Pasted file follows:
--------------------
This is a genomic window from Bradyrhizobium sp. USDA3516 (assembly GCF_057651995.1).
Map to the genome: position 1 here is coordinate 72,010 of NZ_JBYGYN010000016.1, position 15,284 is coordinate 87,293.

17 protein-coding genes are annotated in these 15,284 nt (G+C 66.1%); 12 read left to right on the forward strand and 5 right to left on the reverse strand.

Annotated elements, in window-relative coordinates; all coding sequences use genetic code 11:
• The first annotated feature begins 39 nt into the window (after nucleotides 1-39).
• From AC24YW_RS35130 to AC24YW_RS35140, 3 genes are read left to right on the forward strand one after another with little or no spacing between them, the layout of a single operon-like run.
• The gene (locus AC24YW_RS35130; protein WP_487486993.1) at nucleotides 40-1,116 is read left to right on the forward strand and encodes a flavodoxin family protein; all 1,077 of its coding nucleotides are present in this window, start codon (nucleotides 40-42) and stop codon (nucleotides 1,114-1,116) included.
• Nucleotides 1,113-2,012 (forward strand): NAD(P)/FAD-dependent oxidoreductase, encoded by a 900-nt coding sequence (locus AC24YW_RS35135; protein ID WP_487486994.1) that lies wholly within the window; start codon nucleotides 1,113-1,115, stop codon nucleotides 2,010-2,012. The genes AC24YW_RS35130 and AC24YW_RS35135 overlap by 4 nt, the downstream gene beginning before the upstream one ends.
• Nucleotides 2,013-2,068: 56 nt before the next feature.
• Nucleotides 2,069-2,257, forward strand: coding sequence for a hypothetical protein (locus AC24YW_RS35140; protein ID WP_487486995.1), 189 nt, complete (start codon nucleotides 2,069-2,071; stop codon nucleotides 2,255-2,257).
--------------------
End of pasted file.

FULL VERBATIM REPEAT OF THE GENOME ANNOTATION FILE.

This is a genomic window from Bradyrhizobium sp. USDA3516 (assembly GCF_057651995.1).
Map to the genome: position 1 here is coordinate 72,010 of NZ_JBYGYN010000016.1, position 15,284 is coordinate 87,293.

17 protein-coding genes are annotated in these 15,284 nt (G+C 66.1%); 12 read left to right on the forward strand and 5 right to left on the reverse strand.

Annotated elements, in window-relative coordinates; all coding sequences use genetic code 11:
• The first annotated feature begins 39 nt into the window (after nucleotides 1-39).
• From AC24YW_RS35130 to AC24YW_RS35140, 3 genes are read left to right on the forward strand one after another with little or no spacing between them, the layout of a single operon-like run.
• The gene (locus AC24YW_RS35130; protein WP_487486993.1) at nucleotides 40-1,116 is read left to right on the forward strand and encodes a flavodoxin family protein; all 1,077 of its coding nucleotides are present in this window, start codon (nucleotides 40-42) and stop codon (nucleotides 1,114-1,116) included.
• Nucleotides 1,113-2,012 (forward strand): NAD(P)/FAD-dependent oxidoreductase, encoded by a 900-nt coding sequence (locus AC24YW_RS35135; protein ID WP_487486994.1) that lies wholly within the window; start codon nucleotides 1,113-1,115, stop codon nucleotides 2,010-2,012. The genes AC24YW_RS35130 and AC24YW_RS35135 overlap by 4 nt, the downstream gene beginning before the upstream one ends.
• Nucleotides 2,013-2,068: 56 nt before the next feature.
• Nucleotides 2,069-2,257, forward strand: coding sequence for a hypothetical protein (locus AC24YW_RS35140; protein ID WP_487486995.1), 189 nt, complete (start codon nucleotides 2,069-2,071; stop codon nucleotides 2,255-2,257).